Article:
The history of Toll-like receptors — redefining innate immunity

  title={The history of Toll-like receptors — redefining innate immunity},
  author={Luke A. J. O’Neill and Douglas T. Golenbock and Andrew G. Bowie},
  journal={Nature Reviews Immunology},
The discovery of Toll-like receptors (TLRs) was an important event for immunology research and was recognized as such with the awarding of the 2011 Nobel Prize in Physiology or Medicine to Jules Hoffmann and Bruce Beutler, who, together with Ralph Steinman, the third winner of the 2011 Nobel Prize and the person who discovered the dendritic cell, were pioneers in the field of innate immunity. TLRs have a central role in immunity — in this Timeline article, we describe the landmark findings that… 

Of Flies and Men—The Discovery of TLRs

The discoveries leading up to the publications of Beutler and Hoffmann are collected, taking a close look at how early advances in both developmental biology and immunology converged into the research awarded with the Nobel Prize.

Innate Immune Receptors.

The different families of PRRs, their signalling pathways, cross-regulation and their roles in immunosurveillance are introduced and the structure and function of NLRs are discussed with particular focus on the non-inflammasome NLRs.

TLR4 in Atherogenesis: Paying the Toll for Antimicrobial Defense.

  • J. Fuster
  • Biology
    Journal of the American College of Cardiology
  • 2018

Microbial-Derived Toll-like Receptor Agonism in Cancer Treatment and Progression

The aim of this review is to draw attention to the effects of TLR stimulation in cancer, the activation of various TLRs by microbes in different types of tumors, and, finally, the role of TLRs in anti-cancer immunity and tumor rejection.

Toll-Like Receptors as a Therapeutic Target in the Era of Immunotherapies

A perspective on TLR-based therapeutics is offered that sheds light on their usefulness and on combination therapies and highlights various therapeutics that are in the discovery phase or in clinical trials.

Modulation of Toll-like receptor signaling in innate immunity by natural products.

Natural Products with Toll-Like Receptor 4 Antagonist Activity

Molecules obtained by natural sources have been discovered to exert an anti-inflammatory action by targeting TLR4 activation pathways, and this review focuses onTLR4 antagonists obtained from bacteria, cyanobacteria, and plants.

TLRs Go Linear - On the Ubiquitin Edge.

Novel drugs targeting Toll-like receptors for antiviral therapy.

Recent advances in TLR biology are explored with a focus on novel drugs that target TLRs (agonists and antagonists) for antiviral therapy.

TLRs/NLRs: Shaping the landscape of host immunity

The critical roles of TLRs and NLRs in the regulation of host immune-effector functions such as cytokine production, phagosome-lysosome fusion, inflammasome activation, autophagy, antigen presentation, and B and T cell immune responses that are known to be essential for mounting a protective immune response against the pathogens are discussed.



The roles of TLRs, RLRs and NLRs in pathogen recognition.

Recent insights into pathogen sensing by PRRs are summarized and specific signaling pathways that lead to expression of genes that tailor immune responses to particular microbes are summarized.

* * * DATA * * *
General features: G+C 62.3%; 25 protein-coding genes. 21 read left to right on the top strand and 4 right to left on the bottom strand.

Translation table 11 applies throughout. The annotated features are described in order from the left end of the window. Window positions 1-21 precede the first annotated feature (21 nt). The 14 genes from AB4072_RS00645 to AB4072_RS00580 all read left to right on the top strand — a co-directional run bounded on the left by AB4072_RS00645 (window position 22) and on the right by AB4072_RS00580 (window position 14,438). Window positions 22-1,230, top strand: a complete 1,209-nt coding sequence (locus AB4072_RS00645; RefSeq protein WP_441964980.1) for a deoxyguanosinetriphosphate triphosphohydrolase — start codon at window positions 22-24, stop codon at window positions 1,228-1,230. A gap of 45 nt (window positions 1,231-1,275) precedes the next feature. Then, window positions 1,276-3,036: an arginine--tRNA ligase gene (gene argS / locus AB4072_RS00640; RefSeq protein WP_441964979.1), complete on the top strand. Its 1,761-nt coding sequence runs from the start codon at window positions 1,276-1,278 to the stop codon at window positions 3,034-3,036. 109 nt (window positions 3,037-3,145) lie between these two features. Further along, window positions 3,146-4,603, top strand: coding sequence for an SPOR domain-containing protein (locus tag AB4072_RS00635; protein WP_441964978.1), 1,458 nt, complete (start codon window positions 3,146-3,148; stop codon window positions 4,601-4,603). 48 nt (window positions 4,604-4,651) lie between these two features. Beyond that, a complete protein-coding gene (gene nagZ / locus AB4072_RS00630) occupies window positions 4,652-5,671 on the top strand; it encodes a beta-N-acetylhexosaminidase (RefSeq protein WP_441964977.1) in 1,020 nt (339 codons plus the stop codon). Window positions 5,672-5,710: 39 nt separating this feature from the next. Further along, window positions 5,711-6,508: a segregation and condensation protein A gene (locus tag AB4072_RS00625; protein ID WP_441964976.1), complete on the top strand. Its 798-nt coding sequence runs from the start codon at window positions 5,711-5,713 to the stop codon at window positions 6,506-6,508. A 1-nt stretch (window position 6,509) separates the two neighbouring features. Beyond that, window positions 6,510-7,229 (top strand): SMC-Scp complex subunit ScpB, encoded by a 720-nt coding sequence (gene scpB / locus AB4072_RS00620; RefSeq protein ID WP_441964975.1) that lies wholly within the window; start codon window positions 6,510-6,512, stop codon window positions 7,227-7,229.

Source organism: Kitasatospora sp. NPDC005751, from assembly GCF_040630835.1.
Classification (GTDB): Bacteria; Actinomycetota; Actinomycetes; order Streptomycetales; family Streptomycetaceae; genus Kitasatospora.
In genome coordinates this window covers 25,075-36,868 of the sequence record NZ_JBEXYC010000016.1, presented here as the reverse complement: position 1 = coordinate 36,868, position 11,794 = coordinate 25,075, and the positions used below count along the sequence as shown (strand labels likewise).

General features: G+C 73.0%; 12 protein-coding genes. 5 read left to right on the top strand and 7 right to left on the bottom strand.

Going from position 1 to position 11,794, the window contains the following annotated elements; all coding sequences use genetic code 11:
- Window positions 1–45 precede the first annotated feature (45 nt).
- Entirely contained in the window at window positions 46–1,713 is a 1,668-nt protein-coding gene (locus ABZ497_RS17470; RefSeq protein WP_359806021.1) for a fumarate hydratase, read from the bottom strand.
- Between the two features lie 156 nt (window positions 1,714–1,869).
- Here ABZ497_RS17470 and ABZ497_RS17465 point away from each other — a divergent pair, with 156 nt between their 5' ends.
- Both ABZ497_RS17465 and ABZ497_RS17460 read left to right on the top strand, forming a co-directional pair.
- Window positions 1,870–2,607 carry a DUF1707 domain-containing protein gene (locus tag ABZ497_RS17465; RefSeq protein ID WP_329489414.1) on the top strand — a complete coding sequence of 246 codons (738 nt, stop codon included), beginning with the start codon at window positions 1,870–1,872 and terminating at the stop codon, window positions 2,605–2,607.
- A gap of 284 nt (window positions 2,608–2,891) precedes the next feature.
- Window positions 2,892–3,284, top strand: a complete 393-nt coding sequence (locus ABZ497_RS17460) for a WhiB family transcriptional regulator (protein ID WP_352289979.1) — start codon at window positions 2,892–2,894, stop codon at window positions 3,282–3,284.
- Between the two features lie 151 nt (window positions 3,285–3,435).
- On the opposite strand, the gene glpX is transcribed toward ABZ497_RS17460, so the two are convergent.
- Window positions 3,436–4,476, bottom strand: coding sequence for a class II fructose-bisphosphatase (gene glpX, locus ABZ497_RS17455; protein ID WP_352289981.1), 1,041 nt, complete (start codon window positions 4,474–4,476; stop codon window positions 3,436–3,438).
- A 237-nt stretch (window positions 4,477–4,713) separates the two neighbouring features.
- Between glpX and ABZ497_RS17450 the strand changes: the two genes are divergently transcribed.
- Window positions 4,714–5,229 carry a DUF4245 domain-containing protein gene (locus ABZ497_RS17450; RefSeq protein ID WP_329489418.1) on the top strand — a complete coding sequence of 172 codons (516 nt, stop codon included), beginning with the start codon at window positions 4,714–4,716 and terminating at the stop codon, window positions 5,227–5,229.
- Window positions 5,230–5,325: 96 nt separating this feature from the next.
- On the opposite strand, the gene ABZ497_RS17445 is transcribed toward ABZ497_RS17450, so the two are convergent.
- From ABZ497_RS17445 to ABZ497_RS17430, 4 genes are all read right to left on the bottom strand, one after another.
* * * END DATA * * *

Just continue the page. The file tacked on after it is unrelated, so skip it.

TLR11 Activation of Dendritic Cells by a Protozoan Profilin-Like Protein

A profilin-like molecule from the protozoan parasite Toxoplasma gondii is identified that generates a potent interleukin-12 (IL-12) response in murine DCs that is dependent on myeloid differentiation factor 88 and is the first chemically defined ligand for this TLR.

Control of B-cell responses by Toll-like receptors

It is found that, in addition to CD4+ T-cell help, generation of T-dependent antigen-specific antibody responses requires activation of TLRs in B cells.

Pattern recognition receptors TLR4 and CD14 mediate response to respiratory syncytial virus

A common receptor activation pathway can initiate innate immune responses to both bacterial and viral pathogens.

Therapeutic Targeting of Toll-Like Receptors for Infectious and Inflammatory Diseases and Cancer

Recent advances in the understanding of signaling pathways activated by TLRs, structural insights into TLRs bound to their ligands and antagonists, and approaches to inhibit TLRs are providing possible means by which to interfere with TLRs clinically.

The repertoire for pattern recognition of pathogens by the innate immune system is defined by cooperation between toll-like receptors.

The data suggest that TLRs sample the contents of the phagosome independent of the nature of the contents, and can establish a combinatorial repertoire to discriminate among the large number of pathogen-associated molecular patterns found in nature.

Genetic variation in Toll-like receptors and disease susceptibility

This work has demonstrated complex interaction between genetic variation in TLRs and environmental factors that explains the differences in the effect of TLR polymorphisms on susceptibility to infection and autoimmune disease in various populations.

Discrimination of bacterial lipoproteins by Toll-like receptor 6.

Results show that TLR6 recognizes MALP-2 cooperatively with TLR2, and appears to discriminate between the N-terminal lipoylated structures of MALp-2 and lipopeptides derived from other bacteria.